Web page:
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My Own Personal Hell

How It Feels to Have Full-Blown Mania

I was 20 when it first happened. I had just started my second year of being at a four-year university, living with a few roommates that I had lived with the previous year. I was studying political science and it was mostly going well, minus my first quarter when I had stretched myself too thin after working long hours on a congressional campaign. Midterms were coming up, and I took a weekend and went with some old friends up to Los Angeles to be in the audience of the American Music Awards. That was when something strange began.

The night of the awards show was a blast. Hanging out with old friends, seeing the biggest pop stars in the world performing live. I felt amazing. In retrospect, I felt intense euphoria. At some point in the middle of the night, I realized that I couldn't sleep. I tossed and turned in my friend's dorm apartment, and I couldn't turn off my brain. The thoughts endlessly swirled, and at some point I noticed that I had been talking out loud for hours. I started crying and didn't know why. I felt so happy and I thought that maybe it was a sign from God.

The next day, I could tell my friends were concerned, but they also didn't know what was wrong with me. Nor did they confront me about it. When I got back home to San Diego, I somehow arranged to meet up with my best friend growing up. I don't remember what we talked about, but I know I was crying again when we did. After this, several days went by in a blur.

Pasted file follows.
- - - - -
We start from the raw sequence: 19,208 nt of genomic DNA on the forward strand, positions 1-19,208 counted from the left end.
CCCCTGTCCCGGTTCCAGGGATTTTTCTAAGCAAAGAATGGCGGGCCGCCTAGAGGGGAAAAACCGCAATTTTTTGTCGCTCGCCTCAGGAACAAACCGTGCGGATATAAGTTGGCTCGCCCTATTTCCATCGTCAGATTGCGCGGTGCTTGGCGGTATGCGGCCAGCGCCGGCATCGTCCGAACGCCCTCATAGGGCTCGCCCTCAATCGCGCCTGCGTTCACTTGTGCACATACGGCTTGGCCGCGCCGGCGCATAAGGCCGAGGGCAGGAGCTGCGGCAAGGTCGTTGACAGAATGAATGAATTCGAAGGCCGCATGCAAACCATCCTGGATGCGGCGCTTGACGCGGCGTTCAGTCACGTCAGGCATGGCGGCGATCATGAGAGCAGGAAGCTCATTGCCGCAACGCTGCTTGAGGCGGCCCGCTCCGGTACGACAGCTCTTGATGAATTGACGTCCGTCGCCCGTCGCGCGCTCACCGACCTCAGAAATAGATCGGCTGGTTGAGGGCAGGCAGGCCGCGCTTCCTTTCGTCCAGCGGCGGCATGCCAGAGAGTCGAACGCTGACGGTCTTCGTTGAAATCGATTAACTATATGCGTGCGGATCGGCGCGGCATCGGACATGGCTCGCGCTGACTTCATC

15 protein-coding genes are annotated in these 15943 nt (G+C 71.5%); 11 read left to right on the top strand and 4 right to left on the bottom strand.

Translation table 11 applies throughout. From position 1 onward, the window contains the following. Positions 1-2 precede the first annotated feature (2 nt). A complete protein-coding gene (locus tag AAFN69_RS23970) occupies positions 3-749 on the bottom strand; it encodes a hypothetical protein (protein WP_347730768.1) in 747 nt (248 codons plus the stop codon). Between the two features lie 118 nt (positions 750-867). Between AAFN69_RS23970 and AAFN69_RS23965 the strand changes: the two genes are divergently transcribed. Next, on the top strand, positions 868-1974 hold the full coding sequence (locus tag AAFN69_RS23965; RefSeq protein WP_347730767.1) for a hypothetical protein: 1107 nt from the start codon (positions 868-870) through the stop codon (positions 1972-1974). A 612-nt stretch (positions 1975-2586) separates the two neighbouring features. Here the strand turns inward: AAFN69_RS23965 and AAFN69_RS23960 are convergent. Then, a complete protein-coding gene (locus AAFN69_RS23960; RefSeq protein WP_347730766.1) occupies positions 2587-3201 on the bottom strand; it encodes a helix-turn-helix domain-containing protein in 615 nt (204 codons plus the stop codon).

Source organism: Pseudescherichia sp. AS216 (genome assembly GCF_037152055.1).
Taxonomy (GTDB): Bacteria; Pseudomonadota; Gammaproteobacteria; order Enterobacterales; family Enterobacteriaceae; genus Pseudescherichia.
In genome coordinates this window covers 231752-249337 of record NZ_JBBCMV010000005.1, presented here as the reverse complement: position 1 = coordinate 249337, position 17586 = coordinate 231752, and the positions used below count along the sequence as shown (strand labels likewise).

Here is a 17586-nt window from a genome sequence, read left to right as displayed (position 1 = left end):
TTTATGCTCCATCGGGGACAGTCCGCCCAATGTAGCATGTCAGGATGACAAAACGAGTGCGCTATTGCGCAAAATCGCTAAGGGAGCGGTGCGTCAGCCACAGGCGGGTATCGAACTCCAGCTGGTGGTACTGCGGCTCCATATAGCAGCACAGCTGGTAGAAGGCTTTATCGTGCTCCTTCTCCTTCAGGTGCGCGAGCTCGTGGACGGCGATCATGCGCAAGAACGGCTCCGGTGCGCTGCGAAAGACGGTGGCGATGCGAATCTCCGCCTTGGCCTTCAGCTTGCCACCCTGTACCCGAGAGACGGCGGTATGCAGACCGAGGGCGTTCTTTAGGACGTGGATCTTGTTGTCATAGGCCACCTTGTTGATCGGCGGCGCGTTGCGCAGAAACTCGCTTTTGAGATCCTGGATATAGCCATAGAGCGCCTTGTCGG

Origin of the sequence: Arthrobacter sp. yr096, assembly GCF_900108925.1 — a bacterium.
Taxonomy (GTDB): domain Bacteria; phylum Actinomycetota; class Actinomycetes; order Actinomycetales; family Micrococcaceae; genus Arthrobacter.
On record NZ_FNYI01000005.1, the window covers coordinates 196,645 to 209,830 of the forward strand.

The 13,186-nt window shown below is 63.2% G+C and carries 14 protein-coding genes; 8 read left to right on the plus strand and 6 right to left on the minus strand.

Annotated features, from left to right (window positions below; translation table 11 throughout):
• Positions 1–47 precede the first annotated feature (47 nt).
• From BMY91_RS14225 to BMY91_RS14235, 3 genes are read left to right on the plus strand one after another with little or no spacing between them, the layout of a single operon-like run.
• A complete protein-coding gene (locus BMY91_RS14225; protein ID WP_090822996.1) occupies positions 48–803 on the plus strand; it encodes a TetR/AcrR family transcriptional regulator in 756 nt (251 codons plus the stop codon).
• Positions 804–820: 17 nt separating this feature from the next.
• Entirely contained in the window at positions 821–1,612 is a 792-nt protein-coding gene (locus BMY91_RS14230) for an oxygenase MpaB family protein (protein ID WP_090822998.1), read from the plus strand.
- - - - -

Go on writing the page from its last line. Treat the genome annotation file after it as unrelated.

It was the week of Thanksgiving, 2007. My housemates had left early to be with their families. I had planned on coming back home for the holiday after my midterm exams were over. None of this would come to be, however. The thoughts were becoming more rapid, and I was becoming more out of touch with reality. I vaguely remember calling people I knew and yelling at them for unknown reasons that didn't make any sense. I started hallucinating and believing that I could hear the voices of loved ones in my mind. I don't believe I slept for a few days.

Early one morning, I woke up on the front lawn of someone's house. I don't know how I got there. I got up and walked around, confused. I thought that I was in Heaven. I couldn't find my car and it took me awhile to realize that I was a couple miles from my home. I walked back to my home, only to find that I had locked myself out. My keys were nowhere to be found. A police car pulled up, and the officers asked me a few questions. Luckily, in spite of my obviously deranged mental state, I remained calm. They placed me in a 51-50 hold (an arrest for the person's own protection) while they figured out what to do with me. Suddenly, for reasons I did not know at the time, my Aunt Patti showed up and talked to the cops. She was able to get them to release me to her. Apparently, my mom had become worried about me because of my behavior from the past week (strange phone calls and all) and asked my aunt to check on me.